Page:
You will have to renew your license frequently. Depending on your state, it could be yearly or every few years.
Challenges of Becoming a Psychologist
Becoming a psychologist is highly involved and intense. If you’re debating how dedicated you are to the idea of becoming a psychologist, consider these challenges:
- Time. You will spend many hours studying each day for at least six years. Will you be able to commit to this? Is your family ready to commit to this?
- Money. Most licensed practicing psychologists earn a minimum base salary of $100,000 a year. And you might even begin as high as $150,000 a year. The pay is worth all the hard work. But is it worth the penny-pinching you must do while you earn the degree? Consider how much it will cost to earn the degree and how much you can earn while you’re studying for about ten years.
- Emotional attachment. As a psychologist, you have to hear the problems of many people, including children. You might feel inclined to reach out and offer a hug. But you must remain detached and professional for their sake. This can be difficult for many empathetic people.
Am I Too Old?
You’re never too old to obtain an education and achieve your career goals. However, if you are returning to school as an older adult, you need to be sure that your brain is still capable of complex math. Indeed, statistics is a big part of psychology! You should also consider if you’re physically capable of staying up late to finish assignments since that’s the inevitable fate of any college student.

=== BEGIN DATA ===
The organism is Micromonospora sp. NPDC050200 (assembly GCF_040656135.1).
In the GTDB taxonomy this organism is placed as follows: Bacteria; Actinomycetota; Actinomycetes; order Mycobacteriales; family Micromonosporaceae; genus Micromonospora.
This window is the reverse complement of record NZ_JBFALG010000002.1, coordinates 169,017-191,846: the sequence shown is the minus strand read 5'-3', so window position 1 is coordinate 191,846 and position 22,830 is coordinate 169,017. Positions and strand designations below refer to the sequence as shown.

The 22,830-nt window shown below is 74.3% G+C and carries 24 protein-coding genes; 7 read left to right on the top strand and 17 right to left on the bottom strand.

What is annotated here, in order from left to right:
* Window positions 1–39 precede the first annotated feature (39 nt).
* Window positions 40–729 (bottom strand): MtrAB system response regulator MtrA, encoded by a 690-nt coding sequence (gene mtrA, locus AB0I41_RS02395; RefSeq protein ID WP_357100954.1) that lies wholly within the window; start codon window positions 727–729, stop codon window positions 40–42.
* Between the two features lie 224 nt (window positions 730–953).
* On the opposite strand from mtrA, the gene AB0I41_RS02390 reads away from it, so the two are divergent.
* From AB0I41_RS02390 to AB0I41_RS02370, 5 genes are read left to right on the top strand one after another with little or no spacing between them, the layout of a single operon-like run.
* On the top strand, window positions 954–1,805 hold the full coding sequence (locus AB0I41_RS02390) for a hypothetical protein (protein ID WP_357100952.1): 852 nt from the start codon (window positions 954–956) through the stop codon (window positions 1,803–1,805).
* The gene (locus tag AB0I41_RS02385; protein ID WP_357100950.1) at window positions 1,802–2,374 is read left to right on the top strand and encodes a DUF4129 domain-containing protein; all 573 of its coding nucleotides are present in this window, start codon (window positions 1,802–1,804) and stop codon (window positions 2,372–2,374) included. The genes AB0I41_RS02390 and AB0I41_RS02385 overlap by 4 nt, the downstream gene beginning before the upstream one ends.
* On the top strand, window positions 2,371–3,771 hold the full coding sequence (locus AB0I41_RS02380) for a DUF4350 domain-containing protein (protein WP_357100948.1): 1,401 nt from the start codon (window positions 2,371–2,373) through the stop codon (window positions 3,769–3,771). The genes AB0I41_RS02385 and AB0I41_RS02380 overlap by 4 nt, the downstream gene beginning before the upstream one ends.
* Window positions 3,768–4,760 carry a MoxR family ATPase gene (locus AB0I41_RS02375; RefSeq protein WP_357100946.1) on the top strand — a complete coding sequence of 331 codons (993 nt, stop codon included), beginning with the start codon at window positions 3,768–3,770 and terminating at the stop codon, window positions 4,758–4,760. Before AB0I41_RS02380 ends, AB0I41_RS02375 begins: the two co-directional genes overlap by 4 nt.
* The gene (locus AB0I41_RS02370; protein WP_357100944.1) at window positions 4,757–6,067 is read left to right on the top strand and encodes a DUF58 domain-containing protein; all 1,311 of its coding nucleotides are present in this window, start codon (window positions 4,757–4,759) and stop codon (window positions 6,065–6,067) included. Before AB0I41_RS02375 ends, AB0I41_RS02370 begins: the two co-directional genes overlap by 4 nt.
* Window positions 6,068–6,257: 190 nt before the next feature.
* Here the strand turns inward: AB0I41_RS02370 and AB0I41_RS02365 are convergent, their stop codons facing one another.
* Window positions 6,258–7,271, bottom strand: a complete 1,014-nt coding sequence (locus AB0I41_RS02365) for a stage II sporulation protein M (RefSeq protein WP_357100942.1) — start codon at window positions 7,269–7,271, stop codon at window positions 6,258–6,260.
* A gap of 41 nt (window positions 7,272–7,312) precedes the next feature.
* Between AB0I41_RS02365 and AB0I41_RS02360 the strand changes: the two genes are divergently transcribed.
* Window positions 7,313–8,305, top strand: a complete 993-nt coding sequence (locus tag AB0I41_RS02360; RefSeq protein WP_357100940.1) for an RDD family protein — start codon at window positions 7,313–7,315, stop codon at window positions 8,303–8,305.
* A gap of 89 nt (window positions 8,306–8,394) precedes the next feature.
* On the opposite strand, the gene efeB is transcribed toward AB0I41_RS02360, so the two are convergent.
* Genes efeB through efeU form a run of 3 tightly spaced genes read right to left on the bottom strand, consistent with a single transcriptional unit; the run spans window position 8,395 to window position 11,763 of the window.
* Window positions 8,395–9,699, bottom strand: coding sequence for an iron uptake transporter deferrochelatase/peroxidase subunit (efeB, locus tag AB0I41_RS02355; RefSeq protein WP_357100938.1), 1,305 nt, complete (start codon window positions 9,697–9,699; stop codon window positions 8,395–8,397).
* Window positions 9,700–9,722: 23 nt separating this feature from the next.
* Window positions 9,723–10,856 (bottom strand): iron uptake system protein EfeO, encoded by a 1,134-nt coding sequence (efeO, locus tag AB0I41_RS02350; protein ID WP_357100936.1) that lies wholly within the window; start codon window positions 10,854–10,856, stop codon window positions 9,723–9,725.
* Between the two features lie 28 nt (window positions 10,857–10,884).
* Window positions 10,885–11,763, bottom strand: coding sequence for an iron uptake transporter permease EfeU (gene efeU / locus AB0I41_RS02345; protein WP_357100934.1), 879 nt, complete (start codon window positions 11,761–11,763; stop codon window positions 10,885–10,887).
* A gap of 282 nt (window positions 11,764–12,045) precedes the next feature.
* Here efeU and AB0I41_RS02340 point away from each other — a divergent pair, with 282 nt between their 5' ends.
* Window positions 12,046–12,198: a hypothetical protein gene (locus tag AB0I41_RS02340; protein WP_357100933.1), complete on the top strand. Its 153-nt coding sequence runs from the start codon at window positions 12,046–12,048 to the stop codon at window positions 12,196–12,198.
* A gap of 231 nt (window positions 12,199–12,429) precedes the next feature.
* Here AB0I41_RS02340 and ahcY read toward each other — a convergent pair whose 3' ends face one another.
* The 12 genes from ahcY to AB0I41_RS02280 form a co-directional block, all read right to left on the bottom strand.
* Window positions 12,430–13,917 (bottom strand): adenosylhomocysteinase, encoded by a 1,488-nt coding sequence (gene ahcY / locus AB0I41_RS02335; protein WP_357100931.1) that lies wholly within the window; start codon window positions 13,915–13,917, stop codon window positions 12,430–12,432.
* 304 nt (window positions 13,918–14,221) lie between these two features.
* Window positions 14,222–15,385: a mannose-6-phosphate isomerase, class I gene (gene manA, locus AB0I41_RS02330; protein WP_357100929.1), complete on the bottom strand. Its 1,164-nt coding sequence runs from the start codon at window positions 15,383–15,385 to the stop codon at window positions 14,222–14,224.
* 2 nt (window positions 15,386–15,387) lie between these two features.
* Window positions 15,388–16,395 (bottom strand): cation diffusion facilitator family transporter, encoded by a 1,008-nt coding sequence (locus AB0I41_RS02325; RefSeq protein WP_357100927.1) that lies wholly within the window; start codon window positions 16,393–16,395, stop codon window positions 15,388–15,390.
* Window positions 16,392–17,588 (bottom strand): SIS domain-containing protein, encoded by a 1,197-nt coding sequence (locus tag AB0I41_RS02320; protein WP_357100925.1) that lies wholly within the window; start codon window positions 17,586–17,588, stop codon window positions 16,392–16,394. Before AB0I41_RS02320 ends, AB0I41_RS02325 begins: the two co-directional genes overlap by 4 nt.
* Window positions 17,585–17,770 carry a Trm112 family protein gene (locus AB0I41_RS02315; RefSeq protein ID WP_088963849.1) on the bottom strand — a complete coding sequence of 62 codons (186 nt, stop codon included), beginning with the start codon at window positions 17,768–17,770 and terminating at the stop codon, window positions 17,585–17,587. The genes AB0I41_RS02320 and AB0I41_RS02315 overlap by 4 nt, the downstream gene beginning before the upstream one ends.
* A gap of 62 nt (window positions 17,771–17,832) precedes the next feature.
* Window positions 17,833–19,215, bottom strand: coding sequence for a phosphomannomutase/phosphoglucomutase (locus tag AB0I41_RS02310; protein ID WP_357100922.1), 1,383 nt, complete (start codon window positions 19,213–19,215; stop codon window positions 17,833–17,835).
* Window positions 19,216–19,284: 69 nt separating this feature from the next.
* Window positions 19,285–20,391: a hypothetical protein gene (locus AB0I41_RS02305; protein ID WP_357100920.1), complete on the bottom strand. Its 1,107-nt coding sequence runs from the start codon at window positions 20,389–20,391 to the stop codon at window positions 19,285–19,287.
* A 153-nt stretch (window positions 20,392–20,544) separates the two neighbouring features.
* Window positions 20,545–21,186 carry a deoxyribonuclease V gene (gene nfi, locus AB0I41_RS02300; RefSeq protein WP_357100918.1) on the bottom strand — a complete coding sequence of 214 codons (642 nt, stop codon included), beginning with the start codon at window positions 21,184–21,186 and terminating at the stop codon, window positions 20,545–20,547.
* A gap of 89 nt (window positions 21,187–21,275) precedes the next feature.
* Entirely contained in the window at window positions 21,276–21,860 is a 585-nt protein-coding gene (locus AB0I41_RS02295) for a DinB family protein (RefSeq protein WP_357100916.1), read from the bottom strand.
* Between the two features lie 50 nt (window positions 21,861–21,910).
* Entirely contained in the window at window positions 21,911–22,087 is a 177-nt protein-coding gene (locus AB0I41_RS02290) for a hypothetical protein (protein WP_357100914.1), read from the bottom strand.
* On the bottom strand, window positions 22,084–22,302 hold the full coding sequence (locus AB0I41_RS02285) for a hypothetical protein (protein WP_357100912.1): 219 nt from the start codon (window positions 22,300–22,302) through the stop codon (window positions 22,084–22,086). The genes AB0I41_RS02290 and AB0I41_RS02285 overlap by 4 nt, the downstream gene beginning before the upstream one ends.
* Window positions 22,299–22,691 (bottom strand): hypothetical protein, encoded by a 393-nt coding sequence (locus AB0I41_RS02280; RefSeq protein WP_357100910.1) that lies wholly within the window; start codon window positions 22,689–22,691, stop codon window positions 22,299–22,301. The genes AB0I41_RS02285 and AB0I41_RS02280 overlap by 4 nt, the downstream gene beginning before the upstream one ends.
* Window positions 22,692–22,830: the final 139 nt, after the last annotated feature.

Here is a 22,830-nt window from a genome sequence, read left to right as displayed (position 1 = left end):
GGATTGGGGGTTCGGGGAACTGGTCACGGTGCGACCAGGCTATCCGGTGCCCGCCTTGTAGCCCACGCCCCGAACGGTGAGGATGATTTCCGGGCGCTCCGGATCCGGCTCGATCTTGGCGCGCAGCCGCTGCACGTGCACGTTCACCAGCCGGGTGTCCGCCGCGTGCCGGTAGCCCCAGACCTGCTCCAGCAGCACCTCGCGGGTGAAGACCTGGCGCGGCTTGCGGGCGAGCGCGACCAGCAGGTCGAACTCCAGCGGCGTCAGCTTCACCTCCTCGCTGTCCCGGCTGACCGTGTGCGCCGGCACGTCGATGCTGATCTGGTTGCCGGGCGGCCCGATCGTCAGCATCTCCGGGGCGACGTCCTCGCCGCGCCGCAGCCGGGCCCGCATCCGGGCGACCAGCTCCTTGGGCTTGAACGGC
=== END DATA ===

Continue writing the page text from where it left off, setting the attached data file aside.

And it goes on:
If you have to start from scratch and earn a bachelor’s degree, assume you have to spend ten years studying. After that, how many working years do you have left? If you’re in your fifties or younger, you have plenty of time to become a psychologist. If you’re in your sixties or older, the answer will greatly depend on your own judgment.
A psychologist must love what they do since it takes so long to earn their degree. Without enough dedication, you might not graduate. You can earn it at any age if you’re willing to put in the hard work. All the years of hard work will definitely pay off once you get your license and start earning a paycheck.
- All Psychology Schools: Bachelor’s Degrees in Psychology: Education and Career Options
- American Psychological Association: What do practicing psychologists do?
- All Psychology Schools: Learn How to Become a Psychologist
- All Psychology Schools: Psychology, Counseling & Social Work Licensing Requirements
- Careers in Psychology: Ten Things I Wish I Knew Before Becoming a Psychologist